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Google's mystery barges revealed as luxury showrooms with party deck: report

A barge built with four levels of shipping containers is seen at Pier 1 at Treasure Island in San Francisco, California October 28, 2013. RE
A barge built with four levels of shipping containers is seen at Pier 1 at Treasure Island in San Francisco, California October 28, 2013. RE

By Alexei Oreskovic

SAN FRANCISCO (Reuters) - Google Inc's mysterious barges, which prompted fevered speculation about everything from offshore data centers to floating research labs, may serve a more prosaic role as upscale party venues and showrooms.

The multi-story vessels made out of stacked shipping containers, one moored in the San Francisco Bay and the other at the Portland, Maine harbor, are invitation-only luxury showrooms for Google's Glass wearable computers and other gadgets, according to local San Francisco TV station KPIX.

The structures will feature a top-floor "party deck," complete with "bars, lanais and other comforts," according to the report, which cited unnamed sources.

The existence of the floating barges surfaced last week, when technology website CNET theorized that the San Francisco vessel might be a floating data center that would house banks of computers. Google was granted a patent for a water-based data center in 2009.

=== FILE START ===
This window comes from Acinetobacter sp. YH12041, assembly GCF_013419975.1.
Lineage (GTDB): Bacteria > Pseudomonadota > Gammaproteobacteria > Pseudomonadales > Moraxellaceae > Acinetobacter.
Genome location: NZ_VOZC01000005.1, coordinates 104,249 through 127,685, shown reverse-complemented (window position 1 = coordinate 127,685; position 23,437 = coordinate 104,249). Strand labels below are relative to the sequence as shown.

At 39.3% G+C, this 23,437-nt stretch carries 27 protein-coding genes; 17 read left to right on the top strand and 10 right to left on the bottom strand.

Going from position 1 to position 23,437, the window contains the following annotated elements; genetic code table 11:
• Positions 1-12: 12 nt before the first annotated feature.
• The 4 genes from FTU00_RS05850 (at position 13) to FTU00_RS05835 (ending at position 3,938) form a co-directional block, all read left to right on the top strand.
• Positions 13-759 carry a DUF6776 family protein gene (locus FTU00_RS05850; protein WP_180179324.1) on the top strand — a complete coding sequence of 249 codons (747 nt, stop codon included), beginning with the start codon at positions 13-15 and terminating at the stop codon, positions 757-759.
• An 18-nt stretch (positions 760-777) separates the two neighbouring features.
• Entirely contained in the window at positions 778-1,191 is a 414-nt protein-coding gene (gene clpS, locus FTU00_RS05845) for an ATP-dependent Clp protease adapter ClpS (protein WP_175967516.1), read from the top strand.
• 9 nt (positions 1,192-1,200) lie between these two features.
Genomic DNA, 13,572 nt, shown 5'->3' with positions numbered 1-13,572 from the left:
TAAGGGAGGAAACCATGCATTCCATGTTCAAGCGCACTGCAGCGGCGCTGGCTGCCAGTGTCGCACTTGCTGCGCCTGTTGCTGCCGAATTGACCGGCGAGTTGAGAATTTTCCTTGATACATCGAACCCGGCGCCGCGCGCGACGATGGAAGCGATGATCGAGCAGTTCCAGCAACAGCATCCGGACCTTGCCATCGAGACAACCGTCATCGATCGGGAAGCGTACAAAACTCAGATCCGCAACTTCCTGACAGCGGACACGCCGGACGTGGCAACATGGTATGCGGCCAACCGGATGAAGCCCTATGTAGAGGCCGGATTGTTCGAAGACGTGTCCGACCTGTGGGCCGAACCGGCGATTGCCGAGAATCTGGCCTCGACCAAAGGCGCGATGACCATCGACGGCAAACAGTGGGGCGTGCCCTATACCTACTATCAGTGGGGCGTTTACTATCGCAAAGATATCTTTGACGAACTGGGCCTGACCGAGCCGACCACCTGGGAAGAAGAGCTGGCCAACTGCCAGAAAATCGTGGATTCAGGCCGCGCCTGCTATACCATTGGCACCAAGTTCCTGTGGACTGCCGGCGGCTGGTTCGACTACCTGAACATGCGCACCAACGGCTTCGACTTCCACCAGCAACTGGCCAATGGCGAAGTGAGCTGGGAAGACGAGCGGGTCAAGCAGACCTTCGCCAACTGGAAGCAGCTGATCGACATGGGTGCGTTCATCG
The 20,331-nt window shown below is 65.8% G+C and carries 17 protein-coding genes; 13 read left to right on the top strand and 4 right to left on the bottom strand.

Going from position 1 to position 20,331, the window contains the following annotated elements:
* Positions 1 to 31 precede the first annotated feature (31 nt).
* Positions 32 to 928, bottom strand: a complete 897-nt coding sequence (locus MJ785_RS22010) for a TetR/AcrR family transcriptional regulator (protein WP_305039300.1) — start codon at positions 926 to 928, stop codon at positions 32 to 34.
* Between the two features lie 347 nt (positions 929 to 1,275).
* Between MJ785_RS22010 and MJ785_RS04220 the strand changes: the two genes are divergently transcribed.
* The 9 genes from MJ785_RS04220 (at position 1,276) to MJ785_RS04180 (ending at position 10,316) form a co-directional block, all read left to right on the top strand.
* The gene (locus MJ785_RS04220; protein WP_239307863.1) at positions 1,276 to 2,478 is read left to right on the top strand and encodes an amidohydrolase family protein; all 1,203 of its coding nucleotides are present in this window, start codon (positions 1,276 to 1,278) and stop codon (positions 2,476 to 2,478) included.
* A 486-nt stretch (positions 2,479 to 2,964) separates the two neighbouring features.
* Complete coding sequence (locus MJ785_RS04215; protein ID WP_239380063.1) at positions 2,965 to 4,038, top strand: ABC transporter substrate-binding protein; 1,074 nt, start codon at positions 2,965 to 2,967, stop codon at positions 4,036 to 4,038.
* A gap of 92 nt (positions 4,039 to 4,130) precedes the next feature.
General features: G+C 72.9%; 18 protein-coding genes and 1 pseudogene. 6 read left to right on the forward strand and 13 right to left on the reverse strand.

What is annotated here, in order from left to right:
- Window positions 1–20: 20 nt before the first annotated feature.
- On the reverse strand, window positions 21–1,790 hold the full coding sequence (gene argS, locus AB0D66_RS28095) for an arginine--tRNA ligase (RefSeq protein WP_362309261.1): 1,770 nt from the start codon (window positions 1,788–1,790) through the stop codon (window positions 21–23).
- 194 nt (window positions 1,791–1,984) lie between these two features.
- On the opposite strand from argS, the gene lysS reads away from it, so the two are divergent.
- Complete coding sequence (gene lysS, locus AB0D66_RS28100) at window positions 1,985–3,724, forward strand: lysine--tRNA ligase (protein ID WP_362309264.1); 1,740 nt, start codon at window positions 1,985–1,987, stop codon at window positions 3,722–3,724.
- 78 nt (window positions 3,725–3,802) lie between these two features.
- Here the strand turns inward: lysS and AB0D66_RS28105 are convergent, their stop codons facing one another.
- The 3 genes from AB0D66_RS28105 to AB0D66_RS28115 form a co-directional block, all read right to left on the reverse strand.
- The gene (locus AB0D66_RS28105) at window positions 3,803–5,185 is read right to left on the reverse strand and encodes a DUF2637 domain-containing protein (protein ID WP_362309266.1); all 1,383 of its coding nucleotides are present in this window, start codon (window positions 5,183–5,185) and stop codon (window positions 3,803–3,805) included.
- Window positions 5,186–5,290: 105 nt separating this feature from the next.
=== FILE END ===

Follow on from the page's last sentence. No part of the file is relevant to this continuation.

Google has declined to comment on the matter, refusing even to acknowledge its affiliation with the vessels. But the executive director of the San Francisco Bay Conservation and Development Commission, Larry Goldzband, told Reuters his agency has had several meetings with Google officials about the barge in recent months.

Google has gone to great lengths to keep the details of the barges secret, with chain link fences and security guards encircling the pier where one of the barges is under construction at San Francisco's Treasure Island.

At least one Coast Guard employee has had to sign a non-disclosure agreement with the Internet giant, as did another person who would identify himself only as an inspector for a California government agency, Reuters reported earlier this week.

The project is being personally directed by Google co-founder Sergey Brin, according to KPIX. Brin heads up the Google division developing Google Glass, a cross between a mobile computer and eyeglasses that allows users to surf the Web and record video.

On Monday, Google said that it would expand the availability of the $1,500 Glass devices. Google has allowed a limited number of carefully selected early adopters to buy test versions of the device this year, and will now allow each of those customers to "invite" three friends to purchase the gadget.

The new showrooms could help Google build buzz for the wearable devices and its other hardware as it competes with more established hardware makers such as Apple Inc, which has hundreds of stylish retail outlets.

The Google shipping containers can be quickly assembled and disassembled, according to KPIX, allowing the showrooms to be transported by truck, rail or barge to destinations such as ski resorts and beaches.

(Reporting by Alexei Oreskovic; Editing by Phil Berlowitz)

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